Cinco de Mayo (aka, 3 weeks before I turn 50) – Day Nineteen

cinco de mayo sam

A century before I was born, a noteworthy event transpired in another part of the world. It is directly related to Mexico’s victory over the French occupying forces at the Battle of Puebla that Cinco de Mayo commemorates. Though that battle did not give Mexico decisive freedom from Napoleon IIIs occupation, it was a significant turn toward that end. The Mexican army was outnumbered 2 to 1 and under qualified; still, they crushed the French army on May 5, 1862. It is speculated that if the French did win at Puebla they would transfer forces to aid the Confederate cause in the US. Instead, Mexico held on following the win, and after the Civil War’s end, the US offered political and military aid to Mexico ensuring they would wrest a final freedom from French occupation June 5, 1867 – cinco de Junio!

These Independent-Study history lessons continue a common theme: everything changes. nothing changes. Whether it is a significant incident in the year of my birth, or 100 years before it, when society does not collectively remember its history, hubris – or despair – catalyze a repeat. Friends are only friends until the friendship is no longer useful. Or, uncomfortable. Or, becomes embarrassing. Or, horror of all horrors, costly.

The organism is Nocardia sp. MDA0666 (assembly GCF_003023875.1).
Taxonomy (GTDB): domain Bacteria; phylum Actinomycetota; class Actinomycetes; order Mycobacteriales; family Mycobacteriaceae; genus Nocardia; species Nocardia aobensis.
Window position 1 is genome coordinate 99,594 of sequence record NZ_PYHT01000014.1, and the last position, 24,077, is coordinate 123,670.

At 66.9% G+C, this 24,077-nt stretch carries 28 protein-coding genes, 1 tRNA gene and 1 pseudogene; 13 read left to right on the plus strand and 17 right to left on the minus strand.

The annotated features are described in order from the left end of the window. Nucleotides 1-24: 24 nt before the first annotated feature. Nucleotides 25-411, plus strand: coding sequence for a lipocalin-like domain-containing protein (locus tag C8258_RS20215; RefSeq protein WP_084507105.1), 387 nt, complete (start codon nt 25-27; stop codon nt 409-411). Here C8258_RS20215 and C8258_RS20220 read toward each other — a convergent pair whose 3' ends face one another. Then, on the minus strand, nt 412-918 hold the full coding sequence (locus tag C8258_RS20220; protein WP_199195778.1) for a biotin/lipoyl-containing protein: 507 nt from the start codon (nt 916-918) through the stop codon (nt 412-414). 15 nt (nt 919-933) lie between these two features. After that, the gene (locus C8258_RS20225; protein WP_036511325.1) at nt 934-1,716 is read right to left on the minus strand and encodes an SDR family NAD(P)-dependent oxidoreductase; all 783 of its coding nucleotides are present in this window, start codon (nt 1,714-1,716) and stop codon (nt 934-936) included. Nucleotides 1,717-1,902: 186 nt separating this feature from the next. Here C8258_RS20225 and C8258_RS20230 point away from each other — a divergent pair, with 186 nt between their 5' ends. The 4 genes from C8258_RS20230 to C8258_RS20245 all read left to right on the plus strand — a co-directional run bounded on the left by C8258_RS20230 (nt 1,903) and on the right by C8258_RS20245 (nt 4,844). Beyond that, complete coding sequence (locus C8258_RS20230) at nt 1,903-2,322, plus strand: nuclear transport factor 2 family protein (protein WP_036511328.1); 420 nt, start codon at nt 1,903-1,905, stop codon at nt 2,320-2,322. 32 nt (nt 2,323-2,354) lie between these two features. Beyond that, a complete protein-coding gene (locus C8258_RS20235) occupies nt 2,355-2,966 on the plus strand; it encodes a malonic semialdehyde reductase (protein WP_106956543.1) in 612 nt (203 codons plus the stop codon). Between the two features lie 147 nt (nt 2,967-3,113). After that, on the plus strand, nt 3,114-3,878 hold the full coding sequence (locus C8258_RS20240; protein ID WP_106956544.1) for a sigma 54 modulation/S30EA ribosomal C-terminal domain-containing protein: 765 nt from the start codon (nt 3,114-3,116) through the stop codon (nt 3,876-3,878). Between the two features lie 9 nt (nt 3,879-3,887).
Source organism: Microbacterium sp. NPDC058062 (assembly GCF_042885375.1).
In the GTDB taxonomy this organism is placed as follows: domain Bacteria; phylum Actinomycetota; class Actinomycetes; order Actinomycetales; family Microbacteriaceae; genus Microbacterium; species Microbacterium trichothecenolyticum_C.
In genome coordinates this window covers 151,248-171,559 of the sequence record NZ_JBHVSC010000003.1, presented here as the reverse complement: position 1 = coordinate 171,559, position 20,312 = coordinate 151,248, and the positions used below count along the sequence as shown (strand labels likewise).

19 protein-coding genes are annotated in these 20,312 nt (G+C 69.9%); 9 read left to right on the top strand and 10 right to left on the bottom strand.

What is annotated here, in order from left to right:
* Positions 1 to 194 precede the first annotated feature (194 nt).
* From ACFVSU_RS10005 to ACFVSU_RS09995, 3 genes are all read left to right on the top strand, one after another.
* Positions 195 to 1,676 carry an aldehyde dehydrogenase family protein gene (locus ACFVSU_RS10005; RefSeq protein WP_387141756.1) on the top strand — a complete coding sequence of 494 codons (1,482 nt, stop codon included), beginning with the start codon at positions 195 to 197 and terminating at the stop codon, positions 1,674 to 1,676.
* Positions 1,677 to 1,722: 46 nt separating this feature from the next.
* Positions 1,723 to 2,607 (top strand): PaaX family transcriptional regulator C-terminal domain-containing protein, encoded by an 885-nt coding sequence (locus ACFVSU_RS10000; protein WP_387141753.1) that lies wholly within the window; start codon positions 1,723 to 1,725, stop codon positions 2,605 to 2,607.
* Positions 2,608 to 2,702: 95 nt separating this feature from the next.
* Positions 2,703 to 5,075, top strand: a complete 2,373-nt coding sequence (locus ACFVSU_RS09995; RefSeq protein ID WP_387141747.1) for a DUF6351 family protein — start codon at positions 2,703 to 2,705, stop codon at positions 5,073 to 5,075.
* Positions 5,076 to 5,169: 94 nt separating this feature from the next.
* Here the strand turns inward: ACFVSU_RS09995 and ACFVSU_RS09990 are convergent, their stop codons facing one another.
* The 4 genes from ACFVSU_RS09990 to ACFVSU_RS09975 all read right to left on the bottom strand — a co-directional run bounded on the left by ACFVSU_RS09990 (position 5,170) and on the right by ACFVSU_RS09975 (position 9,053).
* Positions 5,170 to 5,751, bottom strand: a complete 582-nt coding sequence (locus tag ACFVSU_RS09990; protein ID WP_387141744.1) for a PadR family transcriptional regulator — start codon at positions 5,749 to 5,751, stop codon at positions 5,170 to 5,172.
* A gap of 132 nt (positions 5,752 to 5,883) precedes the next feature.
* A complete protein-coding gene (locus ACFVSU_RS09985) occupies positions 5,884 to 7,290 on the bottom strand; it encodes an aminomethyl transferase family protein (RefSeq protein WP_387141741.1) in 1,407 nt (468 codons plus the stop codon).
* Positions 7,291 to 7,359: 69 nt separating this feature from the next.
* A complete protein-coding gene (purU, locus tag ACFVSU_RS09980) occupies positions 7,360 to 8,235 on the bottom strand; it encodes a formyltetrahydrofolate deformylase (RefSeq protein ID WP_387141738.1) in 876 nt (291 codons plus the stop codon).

But friendship is inherently costly—whether between individuals, communities, or countries—because it is only friendship when each gives up the self. Voluntarily. Out of love. In solidarity with the other. And love does not come with conditions. Anyone who has ever been to a wedding has heard 1 Corinthian 13. But love is not just for those who marry. Indeed, marriage is symbolic of our relationship with God. It is symbolic of our covenant with one another to regard the other with dignity, as one created in the image of the God of all that is created – and not yet.

cinco de mayo nik

In (nearly) 50 years, what has changed because I exist in this world? What remains the same because I lack courage? My mother gave me a Bible at an important time in my life. She included a verse on the opening page – what felt to me as a prophetic blessing: “I hereby command you: Be strong and courageous; do not be frightened or dismayed, for the Lord your God is with you wherever you go.” (Josh1:9)

Be strong and courageous. Do not be afraid. Or dismayed. I can – and must – be a part of making things right in this world. It is what makes me human. One of those ways is to stand in solidarity with my neighbors and friends from Mexico whose dignity is disregarded. Today this is what I remember to be, and that having lived (nearly) half a century I am not finished. But the courageous are only thus when in the company of others who do the same. Are you in?

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